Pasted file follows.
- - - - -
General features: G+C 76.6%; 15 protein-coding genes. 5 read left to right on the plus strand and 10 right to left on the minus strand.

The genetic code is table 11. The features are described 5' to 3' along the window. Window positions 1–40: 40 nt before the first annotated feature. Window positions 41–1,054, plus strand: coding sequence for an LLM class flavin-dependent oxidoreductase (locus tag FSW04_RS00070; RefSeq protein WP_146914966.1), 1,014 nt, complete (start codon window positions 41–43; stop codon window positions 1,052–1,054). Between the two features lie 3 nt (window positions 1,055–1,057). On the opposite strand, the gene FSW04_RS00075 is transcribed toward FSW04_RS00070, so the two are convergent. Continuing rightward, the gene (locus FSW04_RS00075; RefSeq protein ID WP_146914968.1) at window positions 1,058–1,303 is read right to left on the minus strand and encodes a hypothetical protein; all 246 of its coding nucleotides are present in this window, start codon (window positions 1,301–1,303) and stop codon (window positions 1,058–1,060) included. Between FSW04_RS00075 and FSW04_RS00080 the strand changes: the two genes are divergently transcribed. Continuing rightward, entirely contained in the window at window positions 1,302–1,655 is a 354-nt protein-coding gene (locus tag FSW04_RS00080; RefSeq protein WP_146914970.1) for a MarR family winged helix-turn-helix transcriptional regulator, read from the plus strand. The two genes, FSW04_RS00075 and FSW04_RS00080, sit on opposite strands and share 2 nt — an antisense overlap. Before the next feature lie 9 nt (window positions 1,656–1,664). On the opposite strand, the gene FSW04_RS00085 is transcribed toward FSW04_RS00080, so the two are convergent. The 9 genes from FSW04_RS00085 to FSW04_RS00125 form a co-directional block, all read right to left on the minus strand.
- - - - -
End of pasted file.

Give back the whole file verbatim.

General features: G+C 76.6%; 15 protein-coding genes. 5 read left to right on the plus strand and 10 right to left on the minus strand.

The genetic code is table 11. The features are described 5' to 3' along the window. Window positions 1–40: 40 nt before the first annotated feature. Window positions 41–1,054, plus strand: coding sequence for an LLM class flavin-dependent oxidoreductase (locus tag FSW04_RS00070; RefSeq protein WP_146914966.1), 1,014 nt, complete (start codon window positions 41–43; stop codon window positions 1,052–1,054). Between the two features lie 3 nt (window positions 1,055–1,057). On the opposite strand, the gene FSW04_RS00075 is transcribed toward FSW04_RS00070, so the two are convergent. Continuing rightward, the gene (locus FSW04_RS00075; RefSeq protein ID WP_146914968.1) at window positions 1,058–1,303 is read right to left on the minus strand and encodes a hypothetical protein; all 246 of its coding nucleotides are present in this window, start codon (window positions 1,301–1,303) and stop codon (window positions 1,058–1,060) included. Between FSW04_RS00075 and FSW04_RS00080 the strand changes: the two genes are divergently transcribed. Continuing rightward, entirely contained in the window at window positions 1,302–1,655 is a 354-nt protein-coding gene (locus tag FSW04_RS00080; RefSeq protein WP_146914970.1) for a MarR family winged helix-turn-helix transcriptional regulator, read from the plus strand. The two genes, FSW04_RS00075 and FSW04_RS00080, sit on opposite strands and share 2 nt — an antisense overlap. Before the next feature lie 9 nt (window positions 1,656–1,664). On the opposite strand, the gene FSW04_RS00085 is transcribed toward FSW04_RS00080, so the two are convergent. The 9 genes from FSW04_RS00085 to FSW04_RS00125 form a co-directional block, all read right to left on the minus strand.